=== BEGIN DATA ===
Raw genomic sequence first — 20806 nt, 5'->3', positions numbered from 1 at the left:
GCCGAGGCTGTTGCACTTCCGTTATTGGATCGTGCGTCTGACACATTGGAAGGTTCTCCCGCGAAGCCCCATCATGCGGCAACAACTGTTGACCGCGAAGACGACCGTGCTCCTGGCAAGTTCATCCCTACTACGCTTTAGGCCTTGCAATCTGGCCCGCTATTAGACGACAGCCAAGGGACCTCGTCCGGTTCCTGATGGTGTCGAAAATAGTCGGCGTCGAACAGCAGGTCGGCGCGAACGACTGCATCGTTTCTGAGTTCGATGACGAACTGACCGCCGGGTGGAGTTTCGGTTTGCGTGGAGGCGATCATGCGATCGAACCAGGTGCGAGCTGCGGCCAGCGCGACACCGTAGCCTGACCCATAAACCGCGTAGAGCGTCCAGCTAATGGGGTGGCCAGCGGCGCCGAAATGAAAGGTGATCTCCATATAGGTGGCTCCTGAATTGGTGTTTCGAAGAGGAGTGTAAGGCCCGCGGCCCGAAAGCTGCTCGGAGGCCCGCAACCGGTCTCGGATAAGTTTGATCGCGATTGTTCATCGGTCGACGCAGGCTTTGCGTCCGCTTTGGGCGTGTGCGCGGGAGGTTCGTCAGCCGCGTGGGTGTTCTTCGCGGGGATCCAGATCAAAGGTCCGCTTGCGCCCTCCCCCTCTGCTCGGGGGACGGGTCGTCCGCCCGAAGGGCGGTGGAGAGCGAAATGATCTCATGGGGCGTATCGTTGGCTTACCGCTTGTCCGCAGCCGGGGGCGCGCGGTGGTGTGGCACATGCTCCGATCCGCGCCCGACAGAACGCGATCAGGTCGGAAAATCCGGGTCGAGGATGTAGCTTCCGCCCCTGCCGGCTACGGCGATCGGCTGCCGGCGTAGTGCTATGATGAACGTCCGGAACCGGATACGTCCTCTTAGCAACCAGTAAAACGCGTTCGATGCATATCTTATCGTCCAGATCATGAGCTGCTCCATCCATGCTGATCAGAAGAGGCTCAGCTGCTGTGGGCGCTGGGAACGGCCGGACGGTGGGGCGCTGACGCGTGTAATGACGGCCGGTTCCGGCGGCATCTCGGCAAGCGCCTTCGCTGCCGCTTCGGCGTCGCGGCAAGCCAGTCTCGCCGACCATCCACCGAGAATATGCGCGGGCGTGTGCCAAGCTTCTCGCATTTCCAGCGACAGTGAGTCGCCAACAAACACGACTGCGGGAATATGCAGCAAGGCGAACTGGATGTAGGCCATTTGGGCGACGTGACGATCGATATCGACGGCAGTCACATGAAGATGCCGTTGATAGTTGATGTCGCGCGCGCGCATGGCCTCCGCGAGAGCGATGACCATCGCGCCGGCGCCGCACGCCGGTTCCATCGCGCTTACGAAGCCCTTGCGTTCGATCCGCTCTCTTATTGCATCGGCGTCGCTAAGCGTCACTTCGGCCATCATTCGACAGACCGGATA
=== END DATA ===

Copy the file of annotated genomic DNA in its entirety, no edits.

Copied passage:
Raw genomic sequence first — 20806 nt, 5'->3', positions numbered from 1 at the left:
GCCGAGGCTGTTGCACTTCCGTTATTGGATCGTGCGTCTGACACATTGGAAGGTTCTCCCGCGAAGCCCCATCATGCGGCAACAACTGTTGACCGCGAAGACGACCGTGCTCCTGGCAAGTTCATCCCTACTACGCTTTAGGCCTTGCAATCTGGCCCGCTATTAGACGACAGCCAAGGGACCTCGTCCGGTTCCTGATGGTGTCGAAAATAGTCGGCGTCGAACAGCAGGTCGGCGCGAACGACTGCATCGTTTCTGAGTTCGATGACGAACTGACCGCCGGGTGGAGTTTCGGTTTGCGTGGAGGCGATCATGCGATCGAACCAGGTGCGAGCTGCGGCCAGCGCGACACCGTAGCCTGACCCATAAACCGCGTAGAGCGTCCAGCTAATGGGGTGGCCAGCGGCGCCGAAATGAAAGGTGATCTCCATATAGGTGGCTCCTGAATTGGTGTTTCGAAGAGGAGTGTAAGGCCCGCGGCCCGAAAGCTGCTCGGAGGCCCGCAACCGGTCTCGGATAAGTTTGATCGCGATTGTTCATCGGTCGACGCAGGCTTTGCGTCCGCTTTGGGCGTGTGCGCGGGAGGTTCGTCAGCCGCGTGGGTGTTCTTCGCGGGGATCCAGATCAAAGGTCCGCTTGCGCCCTCCCCCTCTGCTCGGGGGACGGGTCGTCCGCCCGAAGGGCGGTGGAGAGCGAAATGATCTCATGGGGCGTATCGTTGGCTTACCGCTTGTCCGCAGCCGGGGGCGCGCGGTGGTGTGGCACATGCTCCGATCCGCGCCCGACAGAACGCGATCAGGTCGGAAAATCCGGGTCGAGGATGTAGCTTCCGCCCCTGCCGGCTACGGCGATCGGCTGCCGGCGTAGTGCTATGATGAACGTCCGGAACCGGATACGTCCTCTTAGCAACCAGTAAAACGCGTTCGATGCATATCTTATCGTCCAGATCATGAGCTGCTCCATCCATGCTGATCAGAAGAGGCTCAGCTGCTGTGGGCGCTGGGAACGGCCGGACGGTGGGGCGCTGACGCGTGTAATGACGGCCGGTTCCGGCGGCATCTCGGCAAGCGCCTTCGCTGCCGCTTCGGCGTCGCGGCAAGCCAGTCTCGCCGACCATCCACCGAGAATATGCGCGGGCGTGTGCCAAGCTTCTCGCATTTCCAGCGACAGTGAGTCGCCAACAAACACGACTGCGGGAATATGCAGCAAGGCGAACTGGATGTAGGCCATTTGGGCGACGTGACGATCGATATCGACGGCAGTCACATGAAGATGCCGTTGATAGTTGATGTCGCGCGCGCGCATGGCCTCCGCGAGAGCGATGACCATCGCGCCGGCGCCGCACGCCGGTTCCATCGCGCTTACGAAGCCCTTGCGTTCGATCCGCTCTCTTATTGCATCGGCGTCGCTAAGCGTCACTTCGGCCATCATTCGACAGACCGGATA